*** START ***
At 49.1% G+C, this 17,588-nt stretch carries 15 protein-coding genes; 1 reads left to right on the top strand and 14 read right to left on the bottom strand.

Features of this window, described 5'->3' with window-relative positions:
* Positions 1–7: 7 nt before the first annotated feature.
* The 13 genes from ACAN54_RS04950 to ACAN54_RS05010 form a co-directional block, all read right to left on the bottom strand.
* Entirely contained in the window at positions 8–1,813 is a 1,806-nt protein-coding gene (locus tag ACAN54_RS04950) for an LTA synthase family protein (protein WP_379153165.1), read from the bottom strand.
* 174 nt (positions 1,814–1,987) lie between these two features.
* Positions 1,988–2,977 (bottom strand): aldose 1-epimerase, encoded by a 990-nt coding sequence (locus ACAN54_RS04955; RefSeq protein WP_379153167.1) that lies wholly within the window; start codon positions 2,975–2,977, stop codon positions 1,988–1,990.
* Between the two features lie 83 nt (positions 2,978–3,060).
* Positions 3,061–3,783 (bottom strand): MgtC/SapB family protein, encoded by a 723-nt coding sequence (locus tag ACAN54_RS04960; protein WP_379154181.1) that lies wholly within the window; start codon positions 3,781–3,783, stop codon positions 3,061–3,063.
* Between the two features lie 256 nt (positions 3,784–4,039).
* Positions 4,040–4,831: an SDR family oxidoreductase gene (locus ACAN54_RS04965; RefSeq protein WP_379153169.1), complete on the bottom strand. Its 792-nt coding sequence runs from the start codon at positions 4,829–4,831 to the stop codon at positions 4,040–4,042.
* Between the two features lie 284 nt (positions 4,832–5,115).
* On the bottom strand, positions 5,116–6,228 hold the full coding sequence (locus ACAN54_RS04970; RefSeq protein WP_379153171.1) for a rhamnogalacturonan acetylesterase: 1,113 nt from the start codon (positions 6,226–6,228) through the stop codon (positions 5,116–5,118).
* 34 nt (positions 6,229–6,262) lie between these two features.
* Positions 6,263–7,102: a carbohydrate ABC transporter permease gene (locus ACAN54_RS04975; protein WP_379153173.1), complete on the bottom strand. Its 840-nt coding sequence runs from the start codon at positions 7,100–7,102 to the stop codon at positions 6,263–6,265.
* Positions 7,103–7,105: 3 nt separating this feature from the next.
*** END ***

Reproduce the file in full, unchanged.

At 49.1% G+C, this 17,588-nt stretch carries 15 protein-coding genes; 1 reads left to right on the top strand and 14 read right to left on the bottom strand.

Features of this window, described 5'->3' with window-relative positions:
* Positions 1–7: 7 nt before the first annotated feature.
* The 13 genes from ACAN54_RS04950 to ACAN54_RS05010 form a co-directional block, all read right to left on the bottom strand.
* Entirely contained in the window at positions 8–1,813 is a 1,806-nt protein-coding gene (locus tag ACAN54_RS04950) for an LTA synthase family protein (protein WP_379153165.1), read from the bottom strand.
* 174 nt (positions 1,814–1,987) lie between these two features.
* Positions 1,988–2,977 (bottom strand): aldose 1-epimerase, encoded by a 990-nt coding sequence (locus ACAN54_RS04955; RefSeq protein WP_379153167.1) that lies wholly within the window; start codon positions 2,975–2,977, stop codon positions 1,988–1,990.
* Between the two features lie 83 nt (positions 2,978–3,060).
* Positions 3,061–3,783 (bottom strand): MgtC/SapB family protein, encoded by a 723-nt coding sequence (locus tag ACAN54_RS04960; protein WP_379154181.1) that lies wholly within the window; start codon positions 3,781–3,783, stop codon positions 3,061–3,063.
* Between the two features lie 256 nt (positions 3,784–4,039).
* Positions 4,040–4,831: an SDR family oxidoreductase gene (locus ACAN54_RS04965; RefSeq protein WP_379153169.1), complete on the bottom strand. Its 792-nt coding sequence runs from the start codon at positions 4,829–4,831 to the stop codon at positions 4,040–4,042.
* Between the two features lie 284 nt (positions 4,832–5,115).
* On the bottom strand, positions 5,116–6,228 hold the full coding sequence (locus ACAN54_RS04970; RefSeq protein WP_379153171.1) for a rhamnogalacturonan acetylesterase: 1,113 nt from the start codon (positions 6,226–6,228) through the stop codon (positions 5,116–5,118).
* 34 nt (positions 6,229–6,262) lie between these two features.
* Positions 6,263–7,102: a carbohydrate ABC transporter permease gene (locus ACAN54_RS04975; protein WP_379153173.1), complete on the bottom strand. Its 840-nt coding sequence runs from the start codon at positions 7,100–7,102 to the stop codon at positions 6,263–6,265.
* Positions 7,103–7,105: 3 nt separating this feature from the next.